The Outsiders, By Gerald Seymour


In this newspaper, the novelist Gerald Seymour was asked which fictional character he thought he most resembled. His answer: "One of those johnnies who sent agents off in the early Le Carré stories but stays on the safe side of the border".

But if Seymour's own vocation as a writer is risk-free, it might be argued he has bought the right to a more sedate lifestyle after his years as a reporter covering events in Borneo, Vietnam, Israel and Northern Ireland.

All this gave him material for his thriller-writing career. There is another resonance to Seymour's remark: those he sends off into dangerous territory are, in fact, his readers. With each book, we enter a dangerous universe, and are totally involved with utterly plausible characters, faced with moral choices that are rarely straightforward.

The Outsiders is something of a "greatest hits" compendium for Seymour. Elements from such novels as Killing Ground, The Collaborator and his debut Harry's Game are all stirred into the brew. But there is one new element that renders the book galvanic, even if this is not quite top-drawer Seymour.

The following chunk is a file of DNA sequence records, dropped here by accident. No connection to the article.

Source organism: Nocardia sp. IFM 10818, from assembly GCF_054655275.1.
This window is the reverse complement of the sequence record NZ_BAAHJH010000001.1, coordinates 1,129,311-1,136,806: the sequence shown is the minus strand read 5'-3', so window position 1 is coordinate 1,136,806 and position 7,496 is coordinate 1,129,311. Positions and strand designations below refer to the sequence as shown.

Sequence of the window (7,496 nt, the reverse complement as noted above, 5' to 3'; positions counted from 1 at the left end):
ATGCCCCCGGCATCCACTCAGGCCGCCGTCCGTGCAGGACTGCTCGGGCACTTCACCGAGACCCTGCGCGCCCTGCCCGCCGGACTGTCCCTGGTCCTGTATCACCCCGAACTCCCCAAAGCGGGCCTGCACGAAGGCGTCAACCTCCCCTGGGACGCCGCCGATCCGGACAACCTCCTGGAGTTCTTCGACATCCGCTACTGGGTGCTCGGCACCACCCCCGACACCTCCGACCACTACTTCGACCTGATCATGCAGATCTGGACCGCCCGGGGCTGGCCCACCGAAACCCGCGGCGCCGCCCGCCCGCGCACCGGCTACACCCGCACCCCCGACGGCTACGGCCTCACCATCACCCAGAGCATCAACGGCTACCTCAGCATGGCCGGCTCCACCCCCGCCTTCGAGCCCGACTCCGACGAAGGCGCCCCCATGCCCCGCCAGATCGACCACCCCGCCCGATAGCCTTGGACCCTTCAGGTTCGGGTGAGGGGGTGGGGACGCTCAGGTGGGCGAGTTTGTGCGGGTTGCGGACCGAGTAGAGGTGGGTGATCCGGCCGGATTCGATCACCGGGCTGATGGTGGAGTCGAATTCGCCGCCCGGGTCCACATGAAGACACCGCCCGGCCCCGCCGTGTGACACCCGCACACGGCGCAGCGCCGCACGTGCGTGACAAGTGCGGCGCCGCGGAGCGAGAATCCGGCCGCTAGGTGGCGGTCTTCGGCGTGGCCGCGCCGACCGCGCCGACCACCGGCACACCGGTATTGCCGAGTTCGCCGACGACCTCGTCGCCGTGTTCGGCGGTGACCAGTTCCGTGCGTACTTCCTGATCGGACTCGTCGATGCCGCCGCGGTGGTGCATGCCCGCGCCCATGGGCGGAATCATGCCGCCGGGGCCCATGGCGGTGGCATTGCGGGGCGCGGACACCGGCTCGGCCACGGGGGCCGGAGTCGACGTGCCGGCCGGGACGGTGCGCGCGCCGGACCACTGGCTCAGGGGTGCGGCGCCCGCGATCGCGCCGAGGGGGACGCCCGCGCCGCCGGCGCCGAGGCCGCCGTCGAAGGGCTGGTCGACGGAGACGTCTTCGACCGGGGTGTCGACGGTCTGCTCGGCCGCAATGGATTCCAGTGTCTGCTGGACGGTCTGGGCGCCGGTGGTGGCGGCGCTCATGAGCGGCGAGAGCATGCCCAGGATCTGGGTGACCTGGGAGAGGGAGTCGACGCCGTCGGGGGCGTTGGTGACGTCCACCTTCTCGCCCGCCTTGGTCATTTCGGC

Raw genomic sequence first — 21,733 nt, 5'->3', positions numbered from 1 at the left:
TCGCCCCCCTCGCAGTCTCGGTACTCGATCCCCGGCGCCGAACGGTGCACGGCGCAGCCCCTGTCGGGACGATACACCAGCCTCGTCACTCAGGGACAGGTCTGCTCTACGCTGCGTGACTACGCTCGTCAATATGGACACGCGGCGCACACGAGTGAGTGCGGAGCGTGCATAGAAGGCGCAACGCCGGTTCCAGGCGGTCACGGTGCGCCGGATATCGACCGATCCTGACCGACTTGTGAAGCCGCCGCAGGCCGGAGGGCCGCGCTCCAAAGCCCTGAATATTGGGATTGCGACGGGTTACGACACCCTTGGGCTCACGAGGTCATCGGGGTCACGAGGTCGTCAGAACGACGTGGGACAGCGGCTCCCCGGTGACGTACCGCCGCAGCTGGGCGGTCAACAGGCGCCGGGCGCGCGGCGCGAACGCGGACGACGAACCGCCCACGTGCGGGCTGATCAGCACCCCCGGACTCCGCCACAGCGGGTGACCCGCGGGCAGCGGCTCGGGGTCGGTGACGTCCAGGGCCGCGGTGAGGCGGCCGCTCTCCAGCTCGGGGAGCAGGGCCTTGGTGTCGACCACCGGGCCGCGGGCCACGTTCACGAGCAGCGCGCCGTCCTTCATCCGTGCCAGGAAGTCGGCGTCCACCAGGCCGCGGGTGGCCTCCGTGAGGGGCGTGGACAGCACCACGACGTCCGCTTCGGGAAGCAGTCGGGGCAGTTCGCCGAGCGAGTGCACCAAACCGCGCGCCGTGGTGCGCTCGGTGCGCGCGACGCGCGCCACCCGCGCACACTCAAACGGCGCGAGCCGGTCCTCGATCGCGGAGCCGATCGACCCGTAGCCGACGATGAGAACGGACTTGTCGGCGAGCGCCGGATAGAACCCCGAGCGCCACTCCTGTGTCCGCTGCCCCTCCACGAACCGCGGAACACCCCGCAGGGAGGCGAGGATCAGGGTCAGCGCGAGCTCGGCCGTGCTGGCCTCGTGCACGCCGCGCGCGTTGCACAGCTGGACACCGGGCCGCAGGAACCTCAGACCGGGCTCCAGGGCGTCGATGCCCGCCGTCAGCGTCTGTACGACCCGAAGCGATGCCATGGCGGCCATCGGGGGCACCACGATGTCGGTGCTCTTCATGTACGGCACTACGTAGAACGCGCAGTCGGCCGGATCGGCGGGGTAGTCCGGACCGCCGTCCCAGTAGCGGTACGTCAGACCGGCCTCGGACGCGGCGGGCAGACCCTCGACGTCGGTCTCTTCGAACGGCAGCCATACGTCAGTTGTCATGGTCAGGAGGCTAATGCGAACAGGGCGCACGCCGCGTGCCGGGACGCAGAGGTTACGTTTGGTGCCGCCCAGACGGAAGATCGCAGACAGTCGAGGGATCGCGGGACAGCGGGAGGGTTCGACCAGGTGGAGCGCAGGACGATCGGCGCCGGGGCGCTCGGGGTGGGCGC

Winnie Monks, known as "the Boss", is in charge of the Organised Crime Group. When one of the team is kicked to death and his hand severed, Winnie vows she will bring his killer to justice. Years pass, and government cuts reduce her team. But she learns that the killer is "the Major", a Russian gangster en route to Marbella.

In this fleshpot, Winnie mounts an operation to bring about his destruction. But things go wrong because of a feckless young Englishman, house-sitting next door to Winnie's quarry.

The single most important element here is the obsessive Winnie, whose pursuit of revenge for her dead agent is the motor for all that happens. Winnie is a forceful creation, with her burning resentment against those who feel contempt for the way the rest of us live. "They are so arrogant, those people," she mutters. "They think they're untouchable."